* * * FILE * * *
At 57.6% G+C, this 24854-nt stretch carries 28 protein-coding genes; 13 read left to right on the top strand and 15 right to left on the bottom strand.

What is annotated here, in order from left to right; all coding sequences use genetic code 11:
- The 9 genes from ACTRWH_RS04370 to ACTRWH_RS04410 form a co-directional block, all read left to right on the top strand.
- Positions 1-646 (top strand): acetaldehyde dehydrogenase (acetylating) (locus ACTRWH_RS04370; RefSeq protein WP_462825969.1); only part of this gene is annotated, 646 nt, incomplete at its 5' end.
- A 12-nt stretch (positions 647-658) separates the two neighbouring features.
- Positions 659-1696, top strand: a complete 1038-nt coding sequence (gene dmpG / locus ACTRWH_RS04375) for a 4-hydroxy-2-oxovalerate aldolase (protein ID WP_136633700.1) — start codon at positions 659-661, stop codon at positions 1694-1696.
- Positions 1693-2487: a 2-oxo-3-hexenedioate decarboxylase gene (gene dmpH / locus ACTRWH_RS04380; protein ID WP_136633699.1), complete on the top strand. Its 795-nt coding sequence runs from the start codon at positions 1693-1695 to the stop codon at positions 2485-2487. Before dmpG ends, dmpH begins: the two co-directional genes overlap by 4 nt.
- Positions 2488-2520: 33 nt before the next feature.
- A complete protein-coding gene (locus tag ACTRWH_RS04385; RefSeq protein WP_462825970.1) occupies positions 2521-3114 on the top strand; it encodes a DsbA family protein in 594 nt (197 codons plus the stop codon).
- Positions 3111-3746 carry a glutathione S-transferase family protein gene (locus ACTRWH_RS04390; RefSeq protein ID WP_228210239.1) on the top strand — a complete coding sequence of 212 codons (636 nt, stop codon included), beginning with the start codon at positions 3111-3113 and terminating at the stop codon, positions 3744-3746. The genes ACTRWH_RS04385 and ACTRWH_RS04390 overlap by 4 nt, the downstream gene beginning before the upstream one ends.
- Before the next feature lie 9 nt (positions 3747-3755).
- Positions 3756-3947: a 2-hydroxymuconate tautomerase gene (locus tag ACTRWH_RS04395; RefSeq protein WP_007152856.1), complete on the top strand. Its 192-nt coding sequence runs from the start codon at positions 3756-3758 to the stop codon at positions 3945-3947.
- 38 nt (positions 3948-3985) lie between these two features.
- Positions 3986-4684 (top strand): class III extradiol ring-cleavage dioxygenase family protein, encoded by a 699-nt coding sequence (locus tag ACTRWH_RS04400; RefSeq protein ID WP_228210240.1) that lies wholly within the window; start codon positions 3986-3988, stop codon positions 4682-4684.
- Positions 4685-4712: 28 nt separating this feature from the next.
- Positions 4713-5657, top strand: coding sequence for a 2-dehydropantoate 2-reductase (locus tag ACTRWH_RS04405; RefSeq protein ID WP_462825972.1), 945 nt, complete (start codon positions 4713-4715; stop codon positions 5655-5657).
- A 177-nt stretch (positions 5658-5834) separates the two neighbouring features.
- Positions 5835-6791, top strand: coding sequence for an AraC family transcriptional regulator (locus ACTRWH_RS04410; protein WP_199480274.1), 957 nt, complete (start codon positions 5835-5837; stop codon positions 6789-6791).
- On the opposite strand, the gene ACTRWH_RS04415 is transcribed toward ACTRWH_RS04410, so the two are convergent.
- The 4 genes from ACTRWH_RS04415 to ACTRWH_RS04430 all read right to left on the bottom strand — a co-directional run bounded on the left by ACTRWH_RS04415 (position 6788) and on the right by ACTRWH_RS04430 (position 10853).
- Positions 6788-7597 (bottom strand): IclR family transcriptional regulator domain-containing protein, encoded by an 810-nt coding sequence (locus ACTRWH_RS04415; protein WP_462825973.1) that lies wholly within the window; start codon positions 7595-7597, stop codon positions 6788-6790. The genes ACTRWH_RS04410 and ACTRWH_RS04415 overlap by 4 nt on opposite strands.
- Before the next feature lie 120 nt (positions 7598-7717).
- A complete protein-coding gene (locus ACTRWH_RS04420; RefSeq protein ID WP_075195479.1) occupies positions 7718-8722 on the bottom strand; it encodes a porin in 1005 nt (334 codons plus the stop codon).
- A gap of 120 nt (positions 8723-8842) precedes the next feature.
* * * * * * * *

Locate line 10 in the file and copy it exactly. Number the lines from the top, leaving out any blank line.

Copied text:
- Positions 3111-3746 carry a glutathione S-transferase family protein gene (locus ACTRWH_RS04390; RefSeq protein ID WP_228210239.1) on the top strand — a complete coding sequence of 212 codons (636 nt, stop codon included), beginning with the start codon at positions 3111-3113 and terminating at the stop codon, positions 3744-3746. The genes ACTRWH_RS04385 and ACTRWH_RS04390 overlap by 4 nt, the downstream gene beginning before the upstream one ends.